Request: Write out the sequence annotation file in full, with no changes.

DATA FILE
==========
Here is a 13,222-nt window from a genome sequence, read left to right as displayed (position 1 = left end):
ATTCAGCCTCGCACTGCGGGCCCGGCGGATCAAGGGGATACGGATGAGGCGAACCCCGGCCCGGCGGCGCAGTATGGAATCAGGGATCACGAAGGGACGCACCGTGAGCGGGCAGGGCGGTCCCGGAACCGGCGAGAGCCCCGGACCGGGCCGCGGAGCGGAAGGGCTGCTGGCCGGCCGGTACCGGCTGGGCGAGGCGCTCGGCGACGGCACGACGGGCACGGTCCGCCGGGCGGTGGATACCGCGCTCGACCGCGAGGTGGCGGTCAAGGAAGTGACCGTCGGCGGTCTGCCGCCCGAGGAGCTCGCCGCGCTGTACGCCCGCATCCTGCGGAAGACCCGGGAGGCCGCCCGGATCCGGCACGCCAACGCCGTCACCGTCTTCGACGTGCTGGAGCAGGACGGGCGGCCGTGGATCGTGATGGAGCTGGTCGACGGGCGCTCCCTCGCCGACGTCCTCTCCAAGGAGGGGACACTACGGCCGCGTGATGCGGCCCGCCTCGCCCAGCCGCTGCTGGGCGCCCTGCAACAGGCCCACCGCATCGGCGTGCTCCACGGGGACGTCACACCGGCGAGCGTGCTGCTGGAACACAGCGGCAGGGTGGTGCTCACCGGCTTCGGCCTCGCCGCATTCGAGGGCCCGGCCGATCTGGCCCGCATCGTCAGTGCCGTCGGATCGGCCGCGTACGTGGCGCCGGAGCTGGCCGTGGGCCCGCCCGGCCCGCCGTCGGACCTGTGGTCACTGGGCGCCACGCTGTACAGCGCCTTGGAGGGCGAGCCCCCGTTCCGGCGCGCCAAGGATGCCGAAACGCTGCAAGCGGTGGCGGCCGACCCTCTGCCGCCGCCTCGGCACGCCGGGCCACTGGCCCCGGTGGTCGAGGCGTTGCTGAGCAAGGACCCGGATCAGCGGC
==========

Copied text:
Here is a 13,222-nt window from a genome sequence, read left to right as displayed (position 1 = left end):
ATTCAGCCTCGCACTGCGGGCCCGGCGGATCAAGGGGATACGGATGAGGCGAACCCCGGCCCGGCGGCGCAGTATGGAATCAGGGATCACGAAGGGACGCACCGTGAGCGGGCAGGGCGGTCCCGGAACCGGCGAGAGCCCCGGACCGGGCCGCGGAGCGGAAGGGCTGCTGGCCGGCCGGTACCGGCTGGGCGAGGCGCTCGGCGACGGCACGACGGGCACGGTCCGCCGGGCGGTGGATACCGCGCTCGACCGCGAGGTGGCGGTCAAGGAAGTGACCGTCGGCGGTCTGCCGCCCGAGGAGCTCGCCGCGCTGTACGCCCGCATCCTGCGGAAGACCCGGGAGGCCGCCCGGATCCGGCACGCCAACGCCGTCACCGTCTTCGACGTGCTGGAGCAGGACGGGCGGCCGTGGATCGTGATGGAGCTGGTCGACGGGCGCTCCCTCGCCGACGTCCTCTCCAAGGAGGGGACACTACGGCCGCGTGATGCGGCCCGCCTCGCCCAGCCGCTGCTGGGCGCCCTGCAACAGGCCCACCGCATCGGCGTGCTCCACGGGGACGTCACACCGGCGAGCGTGCTGCTGGAACACAGCGGCAGGGTGGTGCTCACCGGCTTCGGCCTCGCCGCATTCGAGGGCCCGGCCGATCTGGCCCGCATCGTCAGTGCCGTCGGATCGGCCGCGTACGTGGCGCCGGAGCTGGCCGTGGGCCCGCCCGGCCCGCCGTCGGACCTGTGGTCACTGGGCGCCACGCTGTACAGCGCCTTGGAGGGCGAGCCCCCGTTCCGGCGCGCCAAGGATGCCGAAACGCTGCAAGCGGTGGCGGCCGACCCTCTGCCGCCGCCTCGGCACGCCGGGCCACTGGCCCCGGTGGTCGAGGCGTTGCTGAGCAAGGACCCGGATCAGCGGC